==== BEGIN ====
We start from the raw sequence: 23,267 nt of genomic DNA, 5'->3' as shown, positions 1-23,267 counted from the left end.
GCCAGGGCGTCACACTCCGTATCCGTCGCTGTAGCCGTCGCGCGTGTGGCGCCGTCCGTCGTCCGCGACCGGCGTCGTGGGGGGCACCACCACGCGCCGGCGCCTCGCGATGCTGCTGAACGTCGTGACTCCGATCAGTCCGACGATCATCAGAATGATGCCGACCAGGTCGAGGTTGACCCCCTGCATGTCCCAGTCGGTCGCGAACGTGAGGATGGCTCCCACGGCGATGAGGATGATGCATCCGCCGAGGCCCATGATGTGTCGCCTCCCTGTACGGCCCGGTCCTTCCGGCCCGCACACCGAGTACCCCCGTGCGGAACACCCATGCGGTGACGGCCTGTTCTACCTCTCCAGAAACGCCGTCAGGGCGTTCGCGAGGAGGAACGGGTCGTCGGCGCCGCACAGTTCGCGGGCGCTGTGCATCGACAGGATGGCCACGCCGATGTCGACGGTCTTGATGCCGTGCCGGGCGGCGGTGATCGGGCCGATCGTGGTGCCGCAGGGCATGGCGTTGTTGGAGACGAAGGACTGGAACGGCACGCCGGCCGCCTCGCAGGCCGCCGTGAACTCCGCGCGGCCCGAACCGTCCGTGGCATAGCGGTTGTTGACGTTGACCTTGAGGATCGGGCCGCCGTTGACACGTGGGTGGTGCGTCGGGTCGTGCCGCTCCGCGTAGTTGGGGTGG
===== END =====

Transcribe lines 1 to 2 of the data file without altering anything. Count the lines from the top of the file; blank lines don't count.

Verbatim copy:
We start from the raw sequence: 23,267 nt of genomic DNA, 5'->3' as shown, positions 1-23,267 counted from the left end.
GCCAGGGCGTCACACTCCGTATCCGTCGCTGTAGCCGTCGCGCGTGTGGCGCCGTCCGTCGTCCGCGACCGGCGTCGTGGGGGGCACCACCACGCGCCGGCGCCTCGCGATGCTGCTGAACGTCGTGACTCCGATCAGTCCGACGATCATCAGAATGATGCCGACCAGGTCGAGGTTGACCCCCTGCATGTCCCAGTCGGTCGCGAACGTGAGGATGGCTCCCACGGCGATGAGGATGATGCATCCGCCGAGGCCCATGATGTGTCGCCTCCCTGTACGGCCCGGTCCTTCCGGCCCGCACACCGAGTACCCCCGTGCGGAACACCCATGCGGTGACGGCCTGTTCTACCTCTCCAGAAACGCCGTCAGGGCGTTCGCGAGGAGGAACGGGTCGTCGGCGCCGCACAGTTCGCGGGCGCTGTGCATCGACAGGATGGCCACGCCGATGTCGACGGTCTTGATGCCGTGCCGGGCGGCGGTGATCGGGCCGATCGTGGTGCCGCAGGGCATGGCGTTGTTGGAGACGAAGGACTGGAACGGCACGCCGGCCGCCTCGCAGGCCGCCGTGAACTCCGCGCGGCCCGAACCGTCCGTGGCATAGCGGTTGTTGACGTTGACCTTGAGGATCGGGCCGCCGTTGACACGTGGGTGGTGCGTCGGGTCGTGCCGCTCCGCGTAGTTGGGGTGG